We went to Mass this weekend, as usual. I realized as I was getting ready to go that I’ve been to Mass every single weekend since we entered the Church at Easter — even when I was exhausted, even when I wasn’t feeling well, even five days after our third baby in three years was born. More strikingly, I realized that I almost always look forward to it. Of all the things that have changed in my life since becoming Catholic, this is one of the biggest.
As a child, I never once went to church with my parents. Occasionally I’d tag along with a friend if I’d spent the night at her house, but I can count on my hands the number of times I even did that. The concept of weekends as fun free time was firmly entrenched in my mind. So when I first started to think that Christianity might be true, the idea of regularly going to church was unappealing.
I finally took that painful first step of scheduling my weekends around attending church service. I didn’t understand why going out to a church was necessary, why getting together with some Christian friends and talking about God wouldn’t suffice, but figured that I was probably just missing something and kept going anyway. And as we started going to Sunday services more regularly, I found myself longing for something, but I didn’t know what it was. Part of it was that I hoped to find a community of likeminded people since I didn’t know many other Christians, but there was something else as well. There was something deeper I desired but couldn’t quite articulate.
Sometimes I found it, even though I didn’t even know what “it” was. When I would go to a service where the pastor gave a stirring sermon, when Bible verses were read that miraculously addressed the exact issues I was struggling with, when I met people who glowed with love and friendliness, I felt it. It was something very subtle yet very powerful. Unfortunately, however, those experiences were hit or miss.
Eventually I came to understand that going to church is not about me and what I get out of it, so I resolved to go regularly out of respect and obedience. The yearning for that mysterious “it” was still there all the while. Sometimes I experienced it, oftentimes I didn’t. To be honest, I didn’t usually look forward to Sunday mornings, joking once with my husband that I was at my least Christ-like when we were getting everyone ready to go to church. Sometimes I didn’t go at all; in most cases it was because I was legitimately not feeling well, though I’d secretly be relieved that I could stay home. But on the days that I went to church and I experienced “it”, I’d wish I could go every day.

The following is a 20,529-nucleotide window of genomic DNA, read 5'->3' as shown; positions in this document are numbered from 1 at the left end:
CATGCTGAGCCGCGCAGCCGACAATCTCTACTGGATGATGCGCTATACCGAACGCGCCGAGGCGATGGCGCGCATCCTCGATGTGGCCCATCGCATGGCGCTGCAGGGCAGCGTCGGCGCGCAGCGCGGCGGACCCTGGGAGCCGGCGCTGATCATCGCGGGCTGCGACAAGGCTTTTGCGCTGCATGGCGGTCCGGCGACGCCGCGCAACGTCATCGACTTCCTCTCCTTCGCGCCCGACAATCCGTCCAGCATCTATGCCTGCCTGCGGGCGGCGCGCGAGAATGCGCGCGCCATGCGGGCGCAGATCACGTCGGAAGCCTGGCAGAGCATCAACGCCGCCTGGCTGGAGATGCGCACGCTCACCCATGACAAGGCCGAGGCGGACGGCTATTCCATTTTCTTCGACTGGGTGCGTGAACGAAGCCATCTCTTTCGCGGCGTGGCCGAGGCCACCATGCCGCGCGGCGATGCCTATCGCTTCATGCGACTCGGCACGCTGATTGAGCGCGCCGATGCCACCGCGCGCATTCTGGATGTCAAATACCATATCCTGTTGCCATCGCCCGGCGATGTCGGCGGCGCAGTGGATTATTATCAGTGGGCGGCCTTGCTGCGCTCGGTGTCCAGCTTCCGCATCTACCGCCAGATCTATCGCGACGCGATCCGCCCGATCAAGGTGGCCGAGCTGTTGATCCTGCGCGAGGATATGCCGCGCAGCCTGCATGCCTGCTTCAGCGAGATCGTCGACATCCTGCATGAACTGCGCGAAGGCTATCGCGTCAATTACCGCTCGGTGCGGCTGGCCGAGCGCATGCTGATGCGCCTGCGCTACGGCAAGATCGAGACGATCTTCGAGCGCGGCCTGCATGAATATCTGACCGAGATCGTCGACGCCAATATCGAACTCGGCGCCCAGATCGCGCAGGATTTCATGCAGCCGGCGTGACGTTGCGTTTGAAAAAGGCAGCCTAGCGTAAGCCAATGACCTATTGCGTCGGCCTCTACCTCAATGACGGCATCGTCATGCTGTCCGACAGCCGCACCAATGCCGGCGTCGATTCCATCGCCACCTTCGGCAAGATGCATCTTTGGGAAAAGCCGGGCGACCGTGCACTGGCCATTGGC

So when I had that realization this weekend that I actually go to church every Sunday now, even when I don’t really feel up to it, and that I actually look forward to it, I realized that something big has changed. But what? What is different these days?
When I figured out the answer to that question it all came together: I now look forward to going to church every Sunday because I’ve found “it.” That mysterious something that my heart desired from the beginning of my efforts at churchgoing, is now there every time. And I finally realized what “it” is: communion with God.
I believe that those various experiences at church that were so powerful, so difficult to describe, were experiences of God himself. Something from outside of the material world was present on those occasions — I couldn’t prove it on paper, but I knew it in my heart. I’d experienced the transforming power of contact with God himself.
Thinking of this, it was immediately clear where this recent love of going to church came from: the Catholic Mass is not hit or miss. I can now experience “it”, communion with God, every Sunday. Even if the pastor’s homily is lackluster or the music is bad or the Bible readings are confusing or the people aren’t friendly, by receiving the Eucharist I still commune with God. Every time.
Honestly, I didn’t expect this to happen. The idea of God making himself truly present in what appears to be bread and wine has always been kind of overwhelming to me. Though I came to believe the claim of the real presence, it’s not something I ever understood on an intellectual level, so in the months leading up to Easter Vigil I didn’t spend much time thinking about what receiving Holy Communion would be like. And, when I first tasted the consecrated Host on my tongue, it wasn’t any sort of thunder-and-lightning moment (as I wrote about here).
But yesterday, as I thought back over the past few months, wondering why I so suddenly began to approach the doors of our church not just with a sense of duty and obedience but with feelings of joy and undeserved privilege and honor, I realized that it was because of the Eucharist. It was with great gratitude that I realized that I will now always be able to experience “it” for the rest of my life — no matter where I am in the world, no matter what the circumstances, if I can find a Catholic church I am guaranteed that amazing, mysterious experience I always so desperately wanted: communion with God.